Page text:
Tina Hesman Saey

Tina Hesman Saey

Senior Writer, Molecular Biology

Senior writer Tina Hesman Saey is a geneticist-turned-science writer who covers all things microscopic and a few too big to be viewed under a microscope. She is an honors graduate of the University of Nebraska-Lincoln where she did research on tobacco plants and ethanol-producing bacteria. She spent a year as a Fulbright scholar at the Georg-August University in Göttingen, Germany, studying microbiology and traveling.  Her work on how yeast turn on and off one gene earned her a Ph.D. in molecular genetics at Washington University in St. Louis. Tina then rounded out her degree collection with a master’s in science journalism from Boston University. She interned at the Dallas Morning News and Science News before returning to St. Louis to cover biotechnology, genetics and medical science for the St. Louis Post-Dispatch. After a seven year stint as a newspaper reporter, she returned to Science News. Her work has been honored by the Endocrine Society, the Genetics Society of America and by journalism organizations.

All Stories by Tina Hesman Saey

  1. Baré person getting Sinovac COVID-19 vaccine
    Health & Medicine

    Here’s what makes 4 promising COVID-19 vaccines unique — and potentially useful

    More vaccines still in the works are exploring a variety of approaches, including pills and electrical zaps.

  2. person getting vaccinated at mass vaccination site
    Health & Medicine

    The COVID-19 pandemic is now a year old. What have scientists learned?

    As we enter the pandemic’s second year, researchers share what they’ve learned and what they look forward to.

  3. children hugging happy older person
    Health & Medicine

    People fully vaccinated against COVID-19 can socialize without masks, CDC says

    Two weeks after their final COVID-19 shot, people can visit other vaccinated people indoors without masks or physical distancing.

  4. players in an NBA game in 2020
    Health & Medicine

    Most pro athletes who got COVID-19 didn’t develop heart inflammation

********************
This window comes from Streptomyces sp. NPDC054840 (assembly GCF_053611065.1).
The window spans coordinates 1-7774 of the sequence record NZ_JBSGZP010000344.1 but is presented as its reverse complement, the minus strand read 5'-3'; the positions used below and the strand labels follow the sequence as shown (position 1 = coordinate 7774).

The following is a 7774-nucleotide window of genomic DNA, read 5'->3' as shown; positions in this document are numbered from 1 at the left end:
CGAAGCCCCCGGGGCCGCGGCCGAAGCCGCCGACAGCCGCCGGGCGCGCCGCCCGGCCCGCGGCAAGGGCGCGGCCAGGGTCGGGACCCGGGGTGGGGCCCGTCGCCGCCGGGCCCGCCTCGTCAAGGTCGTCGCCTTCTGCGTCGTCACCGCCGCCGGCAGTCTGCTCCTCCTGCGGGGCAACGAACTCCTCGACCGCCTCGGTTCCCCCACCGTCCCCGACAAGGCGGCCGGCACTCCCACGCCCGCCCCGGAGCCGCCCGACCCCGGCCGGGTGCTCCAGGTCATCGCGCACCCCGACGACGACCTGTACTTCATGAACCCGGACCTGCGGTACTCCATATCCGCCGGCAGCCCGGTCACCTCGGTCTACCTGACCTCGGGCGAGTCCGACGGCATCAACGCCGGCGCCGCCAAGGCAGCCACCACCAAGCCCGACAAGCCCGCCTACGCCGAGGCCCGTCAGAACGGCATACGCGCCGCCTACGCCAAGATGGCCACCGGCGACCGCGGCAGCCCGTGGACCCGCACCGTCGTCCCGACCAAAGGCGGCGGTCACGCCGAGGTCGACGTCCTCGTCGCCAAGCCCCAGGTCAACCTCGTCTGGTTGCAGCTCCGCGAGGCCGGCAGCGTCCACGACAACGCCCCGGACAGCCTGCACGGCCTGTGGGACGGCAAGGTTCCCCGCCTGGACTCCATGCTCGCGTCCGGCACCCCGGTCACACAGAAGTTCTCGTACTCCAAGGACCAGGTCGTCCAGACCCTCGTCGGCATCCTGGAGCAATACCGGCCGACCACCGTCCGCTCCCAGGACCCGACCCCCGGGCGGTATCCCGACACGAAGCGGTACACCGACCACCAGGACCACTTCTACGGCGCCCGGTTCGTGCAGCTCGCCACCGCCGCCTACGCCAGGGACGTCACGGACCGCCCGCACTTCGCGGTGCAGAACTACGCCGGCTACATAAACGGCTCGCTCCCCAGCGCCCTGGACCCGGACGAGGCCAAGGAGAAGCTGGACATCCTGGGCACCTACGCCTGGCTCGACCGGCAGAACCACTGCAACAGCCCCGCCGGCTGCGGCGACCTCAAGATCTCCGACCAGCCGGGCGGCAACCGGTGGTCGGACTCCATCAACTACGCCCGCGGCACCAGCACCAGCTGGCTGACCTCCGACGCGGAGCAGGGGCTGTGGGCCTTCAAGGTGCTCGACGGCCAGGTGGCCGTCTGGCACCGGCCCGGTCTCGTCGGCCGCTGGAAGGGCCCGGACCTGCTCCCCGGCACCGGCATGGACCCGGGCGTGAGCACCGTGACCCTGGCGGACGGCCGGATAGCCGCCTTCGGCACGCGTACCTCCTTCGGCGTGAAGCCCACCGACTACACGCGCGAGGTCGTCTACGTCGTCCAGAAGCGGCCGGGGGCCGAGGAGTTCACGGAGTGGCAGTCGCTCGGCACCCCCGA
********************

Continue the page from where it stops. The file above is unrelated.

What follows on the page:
Few professional athletes developed heart inflammation after a bout of COVID-19, but how the findings relate to the general public isn’t clear.

  5. illustration of a woman walking across of a bridge of DNA
    Genetics

    DNA databases are too white, so genetics doesn’t help everyone. How do we fix that?

    A lack of diversity in genetic databases is making precision medicine ineffective for many people. One historian proposes a solution: construct reference genomes for individual populations.

  6. a person fills a needle with COVID-19 vaccine
    Health & Medicine

    People who have had COVID-19 might need only one shot of a coronavirus vaccine

    Antibody levels in health care workers who had COVID-19 and got vaccinated were more than 500 times higher than those vaccinated but never infected.

  7. vaccine syringe with Johnson & Johnson logo
    Health & Medicine

    What you need to know about J&J’s newly authorized one-shot COVID-19 vaccine

    Even as a third COVID-19 vaccine becomes available in the United States, questions remain over how well it works and if people will take it.

  8. Jack Cook recieving his covid-19 vaccine shot in his car
    Health & Medicine

    Can a COVID-19 vaccine’s second dose be delayed? It’s complicated

    New data indicate that delaying second doses of COVID-19 vaccines may still provide protection, but some scientists aren’t convinced it’s OK.

  9. street scene in Lagos, Nigeria
    Genetics

    The first human genetic blueprint just turned 20. What’s next?

    The Human Genome Project led to many medical advances. Deciphering 3 million African genomes and using new tech to fill gaps could lead to even more.

  10. neandertal skeleton
    Health & Medicine

    Some Neandertal genes in people today may protect against severe COVID-19

    Neandertal DNA on chromosome 12 may affect genes involved in a biochemical chain reaction that ends with the destruction of viral RNA.

  11. collage of people wearing different masks
    Health & Medicine

    Making masks fit better can reduce coronavirus exposure by 96 percent

    Double masking, rubber bands and other hacks can produce a tighter fit and prevent aerosol particles that can carry coronavirus from getting through.

  12. Sara Berech draws a dose of Johnson & Johnson’s vaccine
    Health & Medicine

    One-shot COVID-19 vaccine is effective against severe disease

    The effectiveness of Johnson & Johnson’s vaccine at preventing hospitalization and death holds up against a South Africa variant of the coronavirus.